02 March 2012

Ephemera #1: 'Printed on the Thames being Frozen'

Last week I returned from Melbourne and a very enjoyable/ informative Rare Books Summer School session on the importance of printed ephemera for historians of the book. On the flight back to Dunedin, my thoughts turned to some interesting examples of ephemera in the Heritage Collections, and so decided to begin a new series around this interesting, wide-ranging, and subjective topic.

The first in the series is the earliest piece of printed ephemera in the Reed Collection, a frost fair keepsake printed on the River Thames in 1683/4.

The Thames had frozen over near London and Westminster a number of times since at least 1092. According to Brian McMullin, the winter of 1683/4 was 'the earliest recorded occasion on which printers took to the ice', and it must have been a true test of ingenuity to stabilize the presses for printing.

The keepsake in the Reed Collection was printed for the attorney Richard Blackall (d. 1743) of Wallingford, Berkshire (Wallingford is now located in Oxfordshire). Blackall later used the keepsake as a book label, affixing it to the front pastedown of a quarto Bible and Prayer Book (London, 1712; ESTC T89271) acquired by the Dunedin Public Library in 1973.

Unfortunately, the name of the printer who produced this keepsake was not included. The only frost fair printer known to McMullin by name is George Croom, active in London between 1671 and 1707, who printed a variety of frost fair keepsakes including one for Charles II and the Royal Family on 31 January 1684. Phrasing and typographical differences, however, suggest that Croom was either not the printer of the Blackall keepsake or allowed some visitors to try their hand at setting their own type.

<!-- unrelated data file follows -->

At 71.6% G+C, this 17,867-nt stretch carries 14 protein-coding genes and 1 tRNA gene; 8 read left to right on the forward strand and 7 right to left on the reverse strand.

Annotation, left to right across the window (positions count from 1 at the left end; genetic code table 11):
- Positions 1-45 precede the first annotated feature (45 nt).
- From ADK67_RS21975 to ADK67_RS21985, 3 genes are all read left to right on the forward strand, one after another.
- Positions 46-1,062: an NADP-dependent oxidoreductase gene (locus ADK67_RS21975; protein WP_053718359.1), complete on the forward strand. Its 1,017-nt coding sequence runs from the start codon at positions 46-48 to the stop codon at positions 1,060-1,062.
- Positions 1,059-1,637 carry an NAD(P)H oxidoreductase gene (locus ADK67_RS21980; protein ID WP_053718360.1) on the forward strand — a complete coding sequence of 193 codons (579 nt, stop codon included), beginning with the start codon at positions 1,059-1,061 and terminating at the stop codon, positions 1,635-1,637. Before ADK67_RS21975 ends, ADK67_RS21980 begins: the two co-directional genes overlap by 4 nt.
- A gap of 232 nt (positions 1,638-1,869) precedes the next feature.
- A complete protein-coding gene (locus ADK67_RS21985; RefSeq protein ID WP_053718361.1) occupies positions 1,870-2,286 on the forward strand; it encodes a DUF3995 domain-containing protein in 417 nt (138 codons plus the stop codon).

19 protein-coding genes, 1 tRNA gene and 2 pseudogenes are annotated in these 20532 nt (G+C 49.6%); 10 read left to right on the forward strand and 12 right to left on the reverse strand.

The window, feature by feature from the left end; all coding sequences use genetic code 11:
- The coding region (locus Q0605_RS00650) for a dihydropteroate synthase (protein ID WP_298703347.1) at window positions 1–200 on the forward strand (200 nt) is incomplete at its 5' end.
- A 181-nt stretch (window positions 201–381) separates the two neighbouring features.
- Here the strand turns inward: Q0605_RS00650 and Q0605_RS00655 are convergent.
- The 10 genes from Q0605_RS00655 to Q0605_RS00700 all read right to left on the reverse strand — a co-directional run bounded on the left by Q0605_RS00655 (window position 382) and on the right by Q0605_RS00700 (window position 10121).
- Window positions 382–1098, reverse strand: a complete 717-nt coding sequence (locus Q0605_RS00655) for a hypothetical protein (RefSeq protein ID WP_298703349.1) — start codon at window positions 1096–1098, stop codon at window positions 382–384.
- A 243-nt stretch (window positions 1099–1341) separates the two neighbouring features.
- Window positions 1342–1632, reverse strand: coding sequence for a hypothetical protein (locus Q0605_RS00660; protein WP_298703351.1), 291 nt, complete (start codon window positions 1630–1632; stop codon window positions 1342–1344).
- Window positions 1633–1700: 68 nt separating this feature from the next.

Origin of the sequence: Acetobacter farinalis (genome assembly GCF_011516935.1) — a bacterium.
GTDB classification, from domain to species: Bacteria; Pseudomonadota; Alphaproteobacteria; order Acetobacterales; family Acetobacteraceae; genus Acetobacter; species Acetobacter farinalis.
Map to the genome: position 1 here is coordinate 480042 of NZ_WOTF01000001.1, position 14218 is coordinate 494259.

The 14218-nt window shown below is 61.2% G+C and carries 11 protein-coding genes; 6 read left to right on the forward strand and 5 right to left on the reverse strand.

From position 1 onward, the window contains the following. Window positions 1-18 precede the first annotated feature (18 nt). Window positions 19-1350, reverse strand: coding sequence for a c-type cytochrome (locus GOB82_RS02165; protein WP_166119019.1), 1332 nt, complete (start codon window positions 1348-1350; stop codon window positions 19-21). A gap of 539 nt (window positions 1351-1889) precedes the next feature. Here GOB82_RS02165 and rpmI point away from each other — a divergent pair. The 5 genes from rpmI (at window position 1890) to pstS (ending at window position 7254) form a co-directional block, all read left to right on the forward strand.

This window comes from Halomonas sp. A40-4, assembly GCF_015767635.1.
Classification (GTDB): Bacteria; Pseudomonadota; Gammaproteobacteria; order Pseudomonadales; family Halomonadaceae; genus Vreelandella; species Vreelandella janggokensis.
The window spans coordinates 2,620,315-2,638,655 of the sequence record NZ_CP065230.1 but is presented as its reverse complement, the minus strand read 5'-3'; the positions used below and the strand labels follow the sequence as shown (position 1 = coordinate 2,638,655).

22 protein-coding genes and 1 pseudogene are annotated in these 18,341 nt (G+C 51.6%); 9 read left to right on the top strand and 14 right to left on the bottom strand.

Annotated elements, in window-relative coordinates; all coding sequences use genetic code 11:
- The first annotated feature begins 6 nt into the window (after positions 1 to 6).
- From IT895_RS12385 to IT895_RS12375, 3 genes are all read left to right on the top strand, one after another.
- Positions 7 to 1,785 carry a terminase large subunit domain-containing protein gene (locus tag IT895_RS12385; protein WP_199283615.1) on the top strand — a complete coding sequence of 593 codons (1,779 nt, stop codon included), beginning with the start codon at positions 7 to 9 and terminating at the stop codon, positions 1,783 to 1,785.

The 1683/4 Thames frost fair was documented by the writer and diarist John Evelyn (1620–1706), who wandered its booths constructed of blankets and poles, and recorded in his diary for 24 January 1684:

The frost still continuing more & more severe, the Thames before London was planted with bothes in formal streetes, as in a Citty, or Continual faire, all sorts of Trades & shops furnished, & full of Commodities, even to a Printing presse, where the People & Ladys tooke a fansy to have their names Printed & the day & yeare set downe, when printed on the Thames: This humour tooke so universaly, that 'twas estimated the Printer gained five pound a day, for printing a line onley, at six-pence a Name, besides what he gott by Ballads &c: (4:361-2).

See Brian McMullin's "An Excursion into Printed Keepsakes: III: 'Printed on the Thames Being Frozen'" in the Bibliographical Society of Australia and New Zealand Bulletin vol. 11 (1987; issued Nov. 1989) for further details on the printing of frost fair keepsakes.

For the Evelyn reference see The Diary of John Evelyn edited by Esmond de Beer, 6 vols. (Oxford: at the Clarendon Press, 1955).

For other seventeenth-century printed ephemera in the Reed Collection, see my post 'Upon beat of Drumme' from early last year.

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